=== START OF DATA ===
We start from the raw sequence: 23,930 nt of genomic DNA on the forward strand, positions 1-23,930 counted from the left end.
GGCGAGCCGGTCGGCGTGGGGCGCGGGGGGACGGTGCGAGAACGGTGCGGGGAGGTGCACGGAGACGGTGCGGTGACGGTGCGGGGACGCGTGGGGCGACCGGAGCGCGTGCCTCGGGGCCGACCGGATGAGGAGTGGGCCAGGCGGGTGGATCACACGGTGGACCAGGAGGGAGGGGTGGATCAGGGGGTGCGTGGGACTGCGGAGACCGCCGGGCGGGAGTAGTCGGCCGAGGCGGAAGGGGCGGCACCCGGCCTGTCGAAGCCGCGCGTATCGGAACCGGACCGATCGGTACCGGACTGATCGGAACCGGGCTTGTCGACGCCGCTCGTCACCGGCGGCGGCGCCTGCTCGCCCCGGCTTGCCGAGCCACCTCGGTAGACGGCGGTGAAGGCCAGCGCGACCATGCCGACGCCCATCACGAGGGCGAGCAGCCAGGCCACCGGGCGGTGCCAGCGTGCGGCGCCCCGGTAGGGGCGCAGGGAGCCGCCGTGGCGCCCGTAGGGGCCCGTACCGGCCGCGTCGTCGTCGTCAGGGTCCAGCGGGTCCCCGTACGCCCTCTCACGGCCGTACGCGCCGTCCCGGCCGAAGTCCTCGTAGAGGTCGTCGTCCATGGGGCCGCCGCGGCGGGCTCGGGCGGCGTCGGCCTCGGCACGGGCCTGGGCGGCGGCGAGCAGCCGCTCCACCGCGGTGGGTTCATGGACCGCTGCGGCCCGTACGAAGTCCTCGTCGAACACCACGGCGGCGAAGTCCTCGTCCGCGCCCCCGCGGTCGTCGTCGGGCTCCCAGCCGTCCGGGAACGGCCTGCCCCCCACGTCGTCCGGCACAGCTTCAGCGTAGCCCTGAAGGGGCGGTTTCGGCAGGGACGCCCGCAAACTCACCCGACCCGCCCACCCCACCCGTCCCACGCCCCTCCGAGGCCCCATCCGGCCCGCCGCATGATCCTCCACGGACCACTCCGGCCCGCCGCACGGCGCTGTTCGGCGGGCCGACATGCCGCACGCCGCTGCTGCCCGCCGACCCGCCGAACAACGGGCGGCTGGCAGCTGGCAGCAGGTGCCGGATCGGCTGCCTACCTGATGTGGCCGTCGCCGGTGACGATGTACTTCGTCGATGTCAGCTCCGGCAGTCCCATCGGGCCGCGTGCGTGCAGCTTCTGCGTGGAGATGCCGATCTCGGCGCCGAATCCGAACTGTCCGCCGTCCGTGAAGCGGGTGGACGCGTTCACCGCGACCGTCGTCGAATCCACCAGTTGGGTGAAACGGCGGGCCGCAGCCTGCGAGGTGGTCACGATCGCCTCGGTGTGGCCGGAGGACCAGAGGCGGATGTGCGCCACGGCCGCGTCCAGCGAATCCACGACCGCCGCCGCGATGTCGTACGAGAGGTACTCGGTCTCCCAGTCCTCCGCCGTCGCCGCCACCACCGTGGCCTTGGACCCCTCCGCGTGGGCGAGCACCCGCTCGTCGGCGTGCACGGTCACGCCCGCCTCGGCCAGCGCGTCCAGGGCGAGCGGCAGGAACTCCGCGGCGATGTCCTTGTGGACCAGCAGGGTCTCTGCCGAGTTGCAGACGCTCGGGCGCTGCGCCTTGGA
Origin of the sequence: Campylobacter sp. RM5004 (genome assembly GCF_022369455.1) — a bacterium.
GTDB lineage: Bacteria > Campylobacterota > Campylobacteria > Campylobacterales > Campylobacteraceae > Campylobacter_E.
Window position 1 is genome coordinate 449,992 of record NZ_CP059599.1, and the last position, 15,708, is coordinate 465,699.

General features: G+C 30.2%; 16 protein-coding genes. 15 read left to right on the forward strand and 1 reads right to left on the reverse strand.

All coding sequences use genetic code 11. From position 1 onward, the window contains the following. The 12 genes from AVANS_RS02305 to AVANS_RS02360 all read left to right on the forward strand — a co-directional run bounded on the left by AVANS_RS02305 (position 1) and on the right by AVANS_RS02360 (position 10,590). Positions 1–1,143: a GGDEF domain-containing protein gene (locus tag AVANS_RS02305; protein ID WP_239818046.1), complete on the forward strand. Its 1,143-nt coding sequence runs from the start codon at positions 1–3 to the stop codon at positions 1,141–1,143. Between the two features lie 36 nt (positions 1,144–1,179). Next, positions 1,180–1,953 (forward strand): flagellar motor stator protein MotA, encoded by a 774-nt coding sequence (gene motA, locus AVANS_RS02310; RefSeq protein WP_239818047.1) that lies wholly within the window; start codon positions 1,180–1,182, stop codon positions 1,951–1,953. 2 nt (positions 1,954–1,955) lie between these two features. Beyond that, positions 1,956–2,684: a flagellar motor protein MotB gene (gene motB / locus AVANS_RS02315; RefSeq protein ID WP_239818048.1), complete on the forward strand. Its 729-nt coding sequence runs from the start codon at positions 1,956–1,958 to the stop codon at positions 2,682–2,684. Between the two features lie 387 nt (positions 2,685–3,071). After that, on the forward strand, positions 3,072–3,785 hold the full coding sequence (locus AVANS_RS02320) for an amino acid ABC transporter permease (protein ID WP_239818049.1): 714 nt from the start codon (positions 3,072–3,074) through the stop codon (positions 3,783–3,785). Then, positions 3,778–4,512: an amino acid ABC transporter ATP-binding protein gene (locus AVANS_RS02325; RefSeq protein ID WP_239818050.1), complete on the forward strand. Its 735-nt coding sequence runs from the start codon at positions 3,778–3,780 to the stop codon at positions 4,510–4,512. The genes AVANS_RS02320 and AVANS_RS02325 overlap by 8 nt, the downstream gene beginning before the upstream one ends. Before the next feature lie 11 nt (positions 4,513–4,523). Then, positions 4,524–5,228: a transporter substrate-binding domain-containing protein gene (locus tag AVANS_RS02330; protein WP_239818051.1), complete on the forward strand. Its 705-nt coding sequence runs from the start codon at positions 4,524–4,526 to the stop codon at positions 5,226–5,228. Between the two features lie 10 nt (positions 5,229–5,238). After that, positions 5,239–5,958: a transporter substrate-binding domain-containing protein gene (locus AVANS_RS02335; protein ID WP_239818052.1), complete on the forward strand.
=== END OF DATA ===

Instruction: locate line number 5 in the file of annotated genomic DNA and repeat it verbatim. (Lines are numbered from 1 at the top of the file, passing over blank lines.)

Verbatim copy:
Window position 1 is genome coordinate 449,992 of record NZ_CP059599.1, and the last position, 15,708, is coordinate 465,699.